Call for Proposals – The Details

We are inviting the Ruby community to submit talks for this year’s eurucamp in Berlin. This Call for Proposals will close on 15 May. Our CFP process is based on the process used at JSConf EU 2012 . When you’re ready to submit a proposal, visit our CFP submission app and login with your Twitter or GitHub credentials.

Topics

To get a feel for what we might be interested in hearing about, take a look at the programme for previous years ( 2012 | 2011 ).

eurucamp is a Ruby event. We are looking for Ruby topics or topics that would interest Rubyists.

Rails talks are welcome, but we are framework agnostic.

We also accept non-talk proposals, like workshops and moderated discussions. You can select your format in the CFP Process.

We Can Help

Not everybody is a natural talent on stage. Not everybody can produce kick-ass slide-decks. Not everybody is a live-demo-god. Not everybody knows they have something great to talk about.

There are about a million reasons why you don’t consider yourself a speaker, let alone at eurucamp, where all your heroes have spoken in the past. We are here to prove you wrong. If all you have is a gut feeling that you should be on stage, we are here to reach out and help you to develop or hone the skills you think you lack to deliver a great presentation.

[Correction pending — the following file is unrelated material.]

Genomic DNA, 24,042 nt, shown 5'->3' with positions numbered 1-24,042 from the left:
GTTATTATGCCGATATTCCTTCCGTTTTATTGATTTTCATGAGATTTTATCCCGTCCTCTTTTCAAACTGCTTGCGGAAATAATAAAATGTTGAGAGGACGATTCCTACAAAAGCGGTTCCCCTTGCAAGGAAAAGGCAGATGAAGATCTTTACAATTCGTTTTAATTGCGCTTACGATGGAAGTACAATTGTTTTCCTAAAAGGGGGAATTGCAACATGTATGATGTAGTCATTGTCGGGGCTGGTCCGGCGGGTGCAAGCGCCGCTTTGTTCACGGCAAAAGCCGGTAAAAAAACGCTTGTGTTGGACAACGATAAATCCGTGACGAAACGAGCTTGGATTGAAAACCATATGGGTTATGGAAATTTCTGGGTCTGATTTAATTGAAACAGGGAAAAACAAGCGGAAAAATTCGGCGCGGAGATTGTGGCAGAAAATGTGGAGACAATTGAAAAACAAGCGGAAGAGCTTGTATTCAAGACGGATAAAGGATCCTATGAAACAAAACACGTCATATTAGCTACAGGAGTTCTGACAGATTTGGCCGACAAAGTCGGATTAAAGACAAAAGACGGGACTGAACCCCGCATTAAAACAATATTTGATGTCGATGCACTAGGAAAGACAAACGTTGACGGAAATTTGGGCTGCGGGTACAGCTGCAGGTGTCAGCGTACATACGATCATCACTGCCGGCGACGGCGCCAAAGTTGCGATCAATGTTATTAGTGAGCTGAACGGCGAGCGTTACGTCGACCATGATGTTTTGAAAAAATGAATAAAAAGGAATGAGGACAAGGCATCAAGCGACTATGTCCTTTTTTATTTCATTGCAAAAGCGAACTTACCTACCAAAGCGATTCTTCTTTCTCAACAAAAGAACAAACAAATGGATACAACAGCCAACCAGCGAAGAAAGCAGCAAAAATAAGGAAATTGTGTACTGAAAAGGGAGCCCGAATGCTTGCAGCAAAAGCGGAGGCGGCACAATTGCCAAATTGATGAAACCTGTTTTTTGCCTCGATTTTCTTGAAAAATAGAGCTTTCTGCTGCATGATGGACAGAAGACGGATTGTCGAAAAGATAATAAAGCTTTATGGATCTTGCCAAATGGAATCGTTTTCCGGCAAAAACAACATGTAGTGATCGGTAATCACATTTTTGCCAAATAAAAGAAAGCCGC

• We are happy to brainstorm your interests to see if a great topic is hiding.
  • We are happy to connect you with experienced speakers to help prepare your submission, or you can refer to the Example Submission section below for tips.
  • We are happy to review and advise on how to produce a slide deck.
  • If you need practice giving talks, get in touch, we can hook you up with local groups or set up a stage for you and a bunch of friends in advance, so you can practice in front of a friendly crowd.
  • Again, whatever else you might need, we’re here to help.

Get in touch: info@eurucamp.org (just don’t use this to submit a proposal).

If you need more encouragement, check out the following site from Tiffany Conroy, We Are All Awesome that tries to convince you to speak.

The Perks

If you get selected as a speaker at eurucamp, here’s what you get:

  • Entrance to the conference. We won’t be done with the speaker selections by the end of the ticket sales, so if you want to make sure you can attend, you may want to purchase a ticket regardless. If you get selected to speak and if you need to, we can refund your ticket, but if we don’t, we can spend more money on making the conference more awesome.
  • If your employer can cover your travel and hotel, we are happy to list them as a company sponsor.
  • If you need travel information or would like to stay with fellow Rubyists, get in touch with us, we can help you out!

The Selection Process

If you get selected as a speaker at eurucamp, here’s what you get:

  • Anonymise submissions, so we don’t bias against anything related to the submitter.
  • Two rounds of voting:
    • The first round rates each talk on a scale from 1 to 10.
    • The top-N (~50) submissions are rated again on a 3-point scale (“meh”, “yay”, “MUST HAVE”).